The display on the HP Elie Folio is also somewhat unique compared to other devices on this list. It’s a 13.5-inch panel, and it’s the only one so far to feature a 3:2 aspect ratio. This is even taller than 16:10, and that means a but more surface area for content like web pages and documents. It only comes in Full HD+ (1920 x 1280) resolution, but considering the size of this display, that’s not much of a downside. This is a folio-style laptop, so the screen also supports touch and pen input. In fact, a pen is not only included, it can be stored and charged easily in the pen garage on the base of the laptop.
Above the display, there’s a typical 720p camera, and we’ve found in our review that it’s not particularly good even for that resolution. It’s a shame, but it’s not uncommon. The camera does come with Windows Hello facial recognition, making it easy to unlock the PC whenever you need to use it.
One area where the HP Elite Folio truly stands out is its design. First off, the entire outer shell of the chassis is covered in vegan leather, which gives the laptop a classy look when it’s closed. It’s more comfortable to grab because of this, too. On top of that, as we mentioned, this is a folio-style laptop. What that means is that you can grab the screen and pull it closer to you, covering the keyboard, or fold it down over the entire base to use it as a tablet. As for portability, the HP Elite Folio is fairly thin, measuring around 16mm, and it’s also relatively light at 2.92lbs. It’s not the lightest laptop ever, but it’s certainly easy to carry anywhere.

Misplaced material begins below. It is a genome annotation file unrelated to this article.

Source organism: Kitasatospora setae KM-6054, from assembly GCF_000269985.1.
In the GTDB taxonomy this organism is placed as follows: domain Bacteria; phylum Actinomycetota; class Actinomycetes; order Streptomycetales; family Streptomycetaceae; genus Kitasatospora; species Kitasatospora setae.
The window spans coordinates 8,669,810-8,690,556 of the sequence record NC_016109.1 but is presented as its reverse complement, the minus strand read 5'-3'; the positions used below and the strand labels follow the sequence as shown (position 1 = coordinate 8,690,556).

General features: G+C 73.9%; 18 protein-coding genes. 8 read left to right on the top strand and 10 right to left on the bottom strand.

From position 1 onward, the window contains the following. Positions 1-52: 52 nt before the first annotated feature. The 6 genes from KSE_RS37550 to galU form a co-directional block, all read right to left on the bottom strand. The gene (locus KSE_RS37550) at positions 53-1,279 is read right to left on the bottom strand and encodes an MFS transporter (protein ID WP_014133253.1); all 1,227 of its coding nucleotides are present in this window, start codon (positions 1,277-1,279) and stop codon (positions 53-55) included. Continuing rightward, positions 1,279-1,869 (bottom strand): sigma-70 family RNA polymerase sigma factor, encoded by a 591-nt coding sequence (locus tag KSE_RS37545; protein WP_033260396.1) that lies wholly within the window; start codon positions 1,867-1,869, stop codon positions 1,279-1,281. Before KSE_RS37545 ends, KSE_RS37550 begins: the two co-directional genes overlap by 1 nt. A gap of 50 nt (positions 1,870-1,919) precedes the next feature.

A big downfall of the HP Elite Folio is its ports. Because of its thin design and leather cover, it can only fit USB Type-C ports, and because it’s not an Intel laptop, those ports don’t support Thunderbolt. That means you get two standard USB Type-C ports (and not awfully fast ones at that) plus a headphone jack. That’s it, and it means you’re very limited in what you can connect to this laptop. You should be able to connect external displays and peripherals with a USB-C hub, but you’ll need to keep the bandwidth limitations in mind, too.
As for cellular connectivity, you can get the HP Elite Folio with either LTE or 5G support, but both come at an additional cost. That’s not entirely surprising for most laptops, but considering this one is already powered by an ARM chipset, it would have been nice to see that feature ship standard.